What was this?
last minute crvftmas (everything you give must be “crufted” aka freely obtained, our hall’s version of secret santa) gift: laseretch lab glass bottles (clean autoclaved) I got off of reuse a while back

I meant it when I said 50 lbs of lab glassware. 4 boxes. I only took about half from the reuse post too…
pre-etch

Had issues due to irregular shape of bottle with placement and getting it straight :/ oh well (you can’t really tell from the photos)

I ended up doing putzputz, winning MASLAB robot, (this year’s hall tshirt design, MASLAB team composed of 4 putzen including dfourie), on the back

Also, thicker bottle could not use due to limit of how deep z wise the bed can move o.o

BTW lasercutter settings for 100kw epilog co2 with gas assist:

200 ppi, 40-60% power, 60 speed.

and more pics on picasaweb as always.
https://picasaweb.google.com/113942194695013581888/LasercutterFun#

Spring making round one — I am still going to investigate manufacturers. but diy:
http://www.instructables.com/id/Make-your-own-springs-in-seconds/
Someone legitimized it in a comment:

“Many years ago I used to make springs this way on a lathe. We used commercially available untempered spring wire and after we finished we heated up the spring to red hot and dropped it into fish oil to temper it.Some times we would make special custom springs by soft annealing standard off the shelf springs and straightening them to salvage the wire. Then we would rewind them to suit the job at hand and re-temper.”

my Emergency!Labduein60minutes!results:

comparison between real vending machine coil off of ebay and my hand-wound in 2 minutes one
I compensated for non-spring steel (unlike Real Coil) by getting thicker diameter (plain steel) wire.

Material acquisition trip to TAGS (right off of porter square T stop in cambridge, MA, next to shaws and radioshack)

hi, receipt for techfair grant. also if you click for larger pic you can see what I bought
everything I could find at MITERS and that I bought, includes some thin spring steel.
Also, ~2” OD pvc pipe I wanted to wrap my spring around
First, safety equipment check:

Well, find out pvc pipe does not fit inside chuck (compare to hole) and is just too small to be gripped by OD jaws.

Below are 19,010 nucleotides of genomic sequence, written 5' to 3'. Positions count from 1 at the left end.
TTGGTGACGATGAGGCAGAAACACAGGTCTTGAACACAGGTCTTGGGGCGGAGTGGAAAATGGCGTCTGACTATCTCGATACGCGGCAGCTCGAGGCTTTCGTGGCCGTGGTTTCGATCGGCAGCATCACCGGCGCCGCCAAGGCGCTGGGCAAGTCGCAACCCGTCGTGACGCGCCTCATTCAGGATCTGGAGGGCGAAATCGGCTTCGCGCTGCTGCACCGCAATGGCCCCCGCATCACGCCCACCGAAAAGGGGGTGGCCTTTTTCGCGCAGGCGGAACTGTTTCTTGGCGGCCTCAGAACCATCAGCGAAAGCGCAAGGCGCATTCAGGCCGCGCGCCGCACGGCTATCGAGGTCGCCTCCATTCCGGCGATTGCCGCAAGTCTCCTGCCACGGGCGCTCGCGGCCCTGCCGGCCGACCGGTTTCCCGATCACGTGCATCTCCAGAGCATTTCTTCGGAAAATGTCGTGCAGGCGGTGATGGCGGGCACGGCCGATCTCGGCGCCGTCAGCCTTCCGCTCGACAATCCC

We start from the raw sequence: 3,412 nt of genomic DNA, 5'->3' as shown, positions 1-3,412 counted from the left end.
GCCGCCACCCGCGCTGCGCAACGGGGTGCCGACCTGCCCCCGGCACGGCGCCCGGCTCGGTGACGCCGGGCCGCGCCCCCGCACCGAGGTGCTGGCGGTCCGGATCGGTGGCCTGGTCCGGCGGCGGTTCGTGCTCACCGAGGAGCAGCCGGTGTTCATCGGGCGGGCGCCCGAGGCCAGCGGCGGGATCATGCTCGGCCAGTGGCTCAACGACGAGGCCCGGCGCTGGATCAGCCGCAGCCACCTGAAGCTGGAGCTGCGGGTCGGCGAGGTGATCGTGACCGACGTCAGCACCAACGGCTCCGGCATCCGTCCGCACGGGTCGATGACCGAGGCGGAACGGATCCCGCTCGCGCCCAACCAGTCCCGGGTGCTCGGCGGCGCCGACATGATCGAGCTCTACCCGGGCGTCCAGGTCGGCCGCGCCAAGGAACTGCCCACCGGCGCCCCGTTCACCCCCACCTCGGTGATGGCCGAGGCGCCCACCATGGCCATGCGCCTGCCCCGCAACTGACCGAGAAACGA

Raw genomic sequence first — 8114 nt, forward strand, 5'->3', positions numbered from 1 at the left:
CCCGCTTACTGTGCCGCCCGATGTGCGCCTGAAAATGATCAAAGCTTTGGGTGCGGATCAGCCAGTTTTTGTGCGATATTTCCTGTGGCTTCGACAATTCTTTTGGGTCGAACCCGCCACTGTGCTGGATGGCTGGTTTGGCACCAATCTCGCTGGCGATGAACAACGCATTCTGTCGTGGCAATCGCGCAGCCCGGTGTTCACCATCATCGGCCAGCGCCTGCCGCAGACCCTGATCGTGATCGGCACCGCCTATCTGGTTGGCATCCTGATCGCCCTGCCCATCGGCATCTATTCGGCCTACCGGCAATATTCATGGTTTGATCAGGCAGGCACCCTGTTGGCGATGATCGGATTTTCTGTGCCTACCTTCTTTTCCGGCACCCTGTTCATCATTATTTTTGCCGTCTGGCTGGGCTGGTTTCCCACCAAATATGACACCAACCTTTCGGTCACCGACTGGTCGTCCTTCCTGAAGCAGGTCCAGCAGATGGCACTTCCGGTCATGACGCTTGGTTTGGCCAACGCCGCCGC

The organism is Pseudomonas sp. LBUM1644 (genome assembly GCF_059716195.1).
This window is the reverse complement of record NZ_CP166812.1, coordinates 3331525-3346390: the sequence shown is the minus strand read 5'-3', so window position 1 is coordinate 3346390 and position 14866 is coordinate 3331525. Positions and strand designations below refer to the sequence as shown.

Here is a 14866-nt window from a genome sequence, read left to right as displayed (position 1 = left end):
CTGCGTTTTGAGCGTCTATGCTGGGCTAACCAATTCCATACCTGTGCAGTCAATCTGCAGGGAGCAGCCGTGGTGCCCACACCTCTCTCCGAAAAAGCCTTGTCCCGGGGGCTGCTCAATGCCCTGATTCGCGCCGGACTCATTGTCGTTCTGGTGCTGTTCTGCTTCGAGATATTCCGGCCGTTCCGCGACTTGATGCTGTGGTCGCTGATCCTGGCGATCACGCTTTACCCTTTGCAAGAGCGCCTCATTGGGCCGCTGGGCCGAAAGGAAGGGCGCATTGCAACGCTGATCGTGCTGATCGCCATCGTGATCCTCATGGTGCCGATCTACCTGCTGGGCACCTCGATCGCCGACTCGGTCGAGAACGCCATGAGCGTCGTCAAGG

Definitely too big for drill. I’d considered making an adaptor — smaller pipe that fits in drill with two keys slotted through it, or turned plastic that more closely fits pipe and then has a “handle” that the drill grips — similar to larger sized drill bits. but then weekend passed and emergency!lab dictated I do simpler thing.

Learned about “flipping” jaws, or in this lathe’s case swapping out OD jaws for ID gripping jaws. Thanks shane colton and matthew hon

step one, take jaws out by backing it out all the way with chuck key
they’re numbered 1-3 (or 4) and must be engaged by scroll (spiral thing that turns when you turn the chuck key) in that order to have an even grip

Well I can’t find the right sized ones,

they’re curved. top one’s threads are “inner diameter” gripping, but too small for  the chuck currently on the lathe

so I gave up and used the smaller diameter aluminum rod stock seen above.

starting it was difficult. There was a preexisting throughhole in the (hollow) rod that I stuck the end of the rod through
So, then I twisted it upward and pressed it to the rod with the glove. This was awkward to do. I immediately applied the square steel stock but you can see I had issues getting it pressed against the stock and creating a uniform spacing, since I only had one hand (spinning the lathe with the other). Surprisingly easy and fast.

yea, very uneven result, will need to do more trials (there went $5 of weldable steel rod, ⅛’’). went very quickly, even by hand.